While exact details of how your 736 credit score was calculated is an industry secret, we do know that credit scores are formulated using many different pieces of data from your credit report. This data is grouped into five categories as shown below. The percentage to the right of each one indicates how important it is in determining your credit score.

  1. Payment History - 35% - This is typically the first thing a potential lender will want to know. Have you paid your past accounts on time? Have you missed any payments?
  2. Total Amounts Owed - 30% - How much you owe on each of your credit accounts. Higher amounts does not necessarily mean you are high risk, other factors are considered as well.
  3. Length of Credit History - 15% - Generally a longer credit history will yield higher credit scores. But that's not always the case, it also depends on how often you use your credit, and how responsibly you manage your debt.
  4. Types of Credit in Use - 10% - Credit score providers will consider the mix of credit accounts you have, such as credit cards, retail accounts, auto loans, mortgages etc.
  5. New Credit - 10% - Lenders want to know if you've recently been applying for many credit accounts in a short period of time. That can often represent a greater risk to the lender.

Different Credit Score Range Scales

There are many credit scores available to lenders, most use FICO scores, but even those can vary in how they are calculated depending on the version being used. Lenders can also create their own credit score ranges, or use industry specific credit scoring models such as those geared towards mortgages or auto loans.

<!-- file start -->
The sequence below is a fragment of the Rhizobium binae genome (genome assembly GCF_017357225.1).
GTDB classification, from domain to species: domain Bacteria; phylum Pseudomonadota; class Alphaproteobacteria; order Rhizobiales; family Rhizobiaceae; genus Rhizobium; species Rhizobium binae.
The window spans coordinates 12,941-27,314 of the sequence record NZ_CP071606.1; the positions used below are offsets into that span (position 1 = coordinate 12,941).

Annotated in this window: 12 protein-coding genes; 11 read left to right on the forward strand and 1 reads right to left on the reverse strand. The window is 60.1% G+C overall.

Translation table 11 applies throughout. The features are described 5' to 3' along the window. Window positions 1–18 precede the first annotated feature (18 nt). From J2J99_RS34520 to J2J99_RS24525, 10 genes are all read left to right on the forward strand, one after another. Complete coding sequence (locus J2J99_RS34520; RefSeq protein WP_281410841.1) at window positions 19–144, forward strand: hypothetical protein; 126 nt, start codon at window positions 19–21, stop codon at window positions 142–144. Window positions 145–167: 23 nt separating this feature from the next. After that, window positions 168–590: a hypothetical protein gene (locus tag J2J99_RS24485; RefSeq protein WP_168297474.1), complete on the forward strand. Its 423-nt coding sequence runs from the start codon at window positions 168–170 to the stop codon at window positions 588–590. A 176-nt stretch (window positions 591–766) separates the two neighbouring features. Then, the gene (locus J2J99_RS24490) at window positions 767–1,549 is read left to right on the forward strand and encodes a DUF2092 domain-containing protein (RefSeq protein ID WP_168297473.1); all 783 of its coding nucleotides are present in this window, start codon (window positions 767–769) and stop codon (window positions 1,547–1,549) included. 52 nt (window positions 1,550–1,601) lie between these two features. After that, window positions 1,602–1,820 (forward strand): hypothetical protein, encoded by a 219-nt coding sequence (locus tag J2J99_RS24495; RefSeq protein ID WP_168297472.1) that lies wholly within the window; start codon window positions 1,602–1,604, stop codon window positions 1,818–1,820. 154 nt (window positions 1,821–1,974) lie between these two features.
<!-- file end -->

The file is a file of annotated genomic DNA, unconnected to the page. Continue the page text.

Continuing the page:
Here's a quick look at the various credit scoring models and the range they use:

  • FICO Score: 300-850
  • VantageScore 3.0: 300–850
  • VantageScore (versions 1.0 and 2.0): 501–990
  • PLUS Score: 330-830
  • TransRisk Score: 100-900
  • Equifax Credit Score: 280–850

As you can see, having a 736 TransRisk score isn't nearly the same as a 736 FICO score. For that reason, it's also important to know which scoring model is being used to determine how "good" or "bad" your credit really is.

Some of the questions you probably have are: Is 736 a good FICO Score? Is 736 a bad FICO Credit Score? Is a FICO Score of 736 good or bad? What does a FICO Score of 736 mean? What does a 736 FICO Score mean?

Knowledge Is Power - Especially With Your Credit

Did you know if you've received just 1 credit score of 695, you've only seen 16% of your credit data!

You actually have 3 credit scores based on 3 different credit reports. That's 6 different items which are very important for you to have.

Not having access to 100% of your credit data leaves you vulnerable to credit reporting errors, credit fraud, and identity theft.

Make sure you have access to all of your credit scores and reports, I recommend my favorite premium service: IdentityWorks. With IdentityWorks, you get all 3 credit scores & reports, and daily monitoring of your 3 credit reports, with alerts of key changes to your credit files.

Check out my IdentityWorks Review and learn why I love it.

Review: Why I Love Experian IdentityWorks

Credit Score Guide:

Leave a Reply